Turn signals on your head

Several weeks ago, I was in Culver City L.A., and happened to find a hackerspace nearby. It was a pleasant coincidence that the night I chose to randomly show up, was their public meeting which focused more on projects people were doing. The place was packed, I was barely able to squeeze in the door and actually stood outside for part of the meeting, just listening to people talk about what they’re making.

One of the projects I did get to see was this bike helmet built by [Naim]. At first I was amused at the idea, but the idea of putting lights and an accelerometer on a helmet wasn’t that groundbreaking. But as [Naim] kept talking, he caught my attention. For one thing, the one he was showing at the hackerspace seemed to have some built in correction for natural head movement. In this video he does look around a bit without false positives. At the hackerspace he explained the way he monitors the motion to avoid natural movements causing the lights to initialize.

The part I was really interested in was his power. He spent tons of time reducing the power consumption on the base arduino. I believe the number he used was 10 years of standby without causing the battery to vent or die. If you pick up the helmet at any point during that time period, it automatically turns itself on based on the accelerometer’s motion. While the bike helmet itself was a fairly cute idea, I was really trying to get him to send me the information on how he’s saving power. I believe he had to cut the traces to the arduino’s native power management. Hopefully we’ll still hear from him on the details.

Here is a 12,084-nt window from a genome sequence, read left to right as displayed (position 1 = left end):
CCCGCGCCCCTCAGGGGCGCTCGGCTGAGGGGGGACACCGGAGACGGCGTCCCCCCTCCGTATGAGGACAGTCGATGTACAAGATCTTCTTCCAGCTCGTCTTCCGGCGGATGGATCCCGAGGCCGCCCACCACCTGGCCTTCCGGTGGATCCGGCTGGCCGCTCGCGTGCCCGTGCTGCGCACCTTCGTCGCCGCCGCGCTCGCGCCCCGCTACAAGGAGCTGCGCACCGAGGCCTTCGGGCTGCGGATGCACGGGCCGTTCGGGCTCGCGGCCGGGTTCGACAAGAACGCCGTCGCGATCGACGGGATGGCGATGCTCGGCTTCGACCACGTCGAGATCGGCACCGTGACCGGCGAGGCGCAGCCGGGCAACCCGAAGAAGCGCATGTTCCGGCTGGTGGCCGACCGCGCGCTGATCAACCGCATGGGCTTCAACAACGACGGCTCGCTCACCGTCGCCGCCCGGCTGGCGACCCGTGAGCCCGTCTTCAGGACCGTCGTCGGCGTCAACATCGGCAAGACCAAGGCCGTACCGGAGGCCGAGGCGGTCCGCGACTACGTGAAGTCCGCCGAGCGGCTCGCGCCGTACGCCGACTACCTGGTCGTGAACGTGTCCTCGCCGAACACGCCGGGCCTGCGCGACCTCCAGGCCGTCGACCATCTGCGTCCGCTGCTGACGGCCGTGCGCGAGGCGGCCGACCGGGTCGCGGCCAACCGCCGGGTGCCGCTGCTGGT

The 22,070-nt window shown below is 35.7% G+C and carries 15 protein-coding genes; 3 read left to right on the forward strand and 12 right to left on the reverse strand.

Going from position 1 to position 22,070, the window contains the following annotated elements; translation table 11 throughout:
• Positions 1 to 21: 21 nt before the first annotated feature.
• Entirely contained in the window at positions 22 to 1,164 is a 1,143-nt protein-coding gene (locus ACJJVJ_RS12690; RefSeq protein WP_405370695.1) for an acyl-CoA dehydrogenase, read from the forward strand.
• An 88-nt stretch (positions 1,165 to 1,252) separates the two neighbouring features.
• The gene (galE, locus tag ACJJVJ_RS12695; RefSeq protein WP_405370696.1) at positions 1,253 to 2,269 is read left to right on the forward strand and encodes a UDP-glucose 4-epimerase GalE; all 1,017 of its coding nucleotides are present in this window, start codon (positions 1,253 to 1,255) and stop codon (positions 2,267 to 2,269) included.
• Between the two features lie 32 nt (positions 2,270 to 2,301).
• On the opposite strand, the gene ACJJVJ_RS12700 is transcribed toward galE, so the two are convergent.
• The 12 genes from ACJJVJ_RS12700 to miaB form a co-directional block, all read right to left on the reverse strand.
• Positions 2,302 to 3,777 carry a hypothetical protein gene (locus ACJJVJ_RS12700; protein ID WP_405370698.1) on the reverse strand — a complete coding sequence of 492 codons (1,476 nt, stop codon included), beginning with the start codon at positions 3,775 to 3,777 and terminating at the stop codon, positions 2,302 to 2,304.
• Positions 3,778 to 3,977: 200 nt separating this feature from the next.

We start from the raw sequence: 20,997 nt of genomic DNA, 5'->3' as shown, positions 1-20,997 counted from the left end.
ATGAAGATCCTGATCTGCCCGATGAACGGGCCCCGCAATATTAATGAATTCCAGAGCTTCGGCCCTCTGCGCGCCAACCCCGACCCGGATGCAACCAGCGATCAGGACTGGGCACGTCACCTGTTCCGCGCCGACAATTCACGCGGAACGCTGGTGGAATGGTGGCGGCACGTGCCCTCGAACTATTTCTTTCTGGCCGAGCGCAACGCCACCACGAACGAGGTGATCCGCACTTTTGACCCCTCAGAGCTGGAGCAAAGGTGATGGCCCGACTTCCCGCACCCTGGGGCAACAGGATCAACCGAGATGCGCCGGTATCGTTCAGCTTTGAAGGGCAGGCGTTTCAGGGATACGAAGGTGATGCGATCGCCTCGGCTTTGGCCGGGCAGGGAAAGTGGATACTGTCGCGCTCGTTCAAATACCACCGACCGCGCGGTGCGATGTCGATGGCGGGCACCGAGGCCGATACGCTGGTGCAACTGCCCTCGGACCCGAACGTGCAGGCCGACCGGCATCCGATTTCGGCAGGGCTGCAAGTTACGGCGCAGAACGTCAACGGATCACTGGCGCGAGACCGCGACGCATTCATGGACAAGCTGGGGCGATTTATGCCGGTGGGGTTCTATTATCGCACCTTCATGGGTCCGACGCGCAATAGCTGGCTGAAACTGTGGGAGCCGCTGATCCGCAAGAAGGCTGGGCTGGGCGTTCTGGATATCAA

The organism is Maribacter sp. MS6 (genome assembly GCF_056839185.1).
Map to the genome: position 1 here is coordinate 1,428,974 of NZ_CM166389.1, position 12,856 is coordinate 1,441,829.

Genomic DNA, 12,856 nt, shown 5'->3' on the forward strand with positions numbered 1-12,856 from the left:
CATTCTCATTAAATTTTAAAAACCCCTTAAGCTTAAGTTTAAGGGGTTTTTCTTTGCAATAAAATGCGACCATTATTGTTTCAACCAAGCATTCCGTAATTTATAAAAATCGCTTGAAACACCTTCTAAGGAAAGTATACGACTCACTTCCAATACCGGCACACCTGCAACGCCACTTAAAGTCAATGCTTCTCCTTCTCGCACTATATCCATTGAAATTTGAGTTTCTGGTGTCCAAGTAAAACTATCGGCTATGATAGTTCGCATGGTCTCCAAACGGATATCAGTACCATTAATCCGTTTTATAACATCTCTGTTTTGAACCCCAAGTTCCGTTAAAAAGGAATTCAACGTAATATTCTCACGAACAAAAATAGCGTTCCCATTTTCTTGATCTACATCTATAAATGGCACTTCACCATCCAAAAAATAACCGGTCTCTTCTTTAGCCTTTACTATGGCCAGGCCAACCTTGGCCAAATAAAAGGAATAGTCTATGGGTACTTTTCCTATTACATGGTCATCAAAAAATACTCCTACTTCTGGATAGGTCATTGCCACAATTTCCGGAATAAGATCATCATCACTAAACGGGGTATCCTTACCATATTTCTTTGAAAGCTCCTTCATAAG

Bike brake light senses you slowing down

bike-brake-light

Group riding can be a bit dangerous if the pace is fast and riders don’t notice a slowing in the front of the pack. [WyoJustin] designed a brake light system for cyclists to try and remedy this issue. LEDs are mounted in the end caps of the handlebars on a road bike. When an accelerometer senses the bike slowing down the LEDs light up, warning those behind you that you’re slowing down.

The system is made to be portable, as a lot of serious riders have multiple bikes. To make this happen, all of the electronics are housed in the handlebar tubing for easy transfer. This includes an accelerometer with built in voltage regulator, an Arduino to control everything, and a battery. Take a look at the brake lights in action after the break.

Most of the bike lights we see are for the front of the machine, but this backward-facing package is a clean and easy solution we can get behind (safely).

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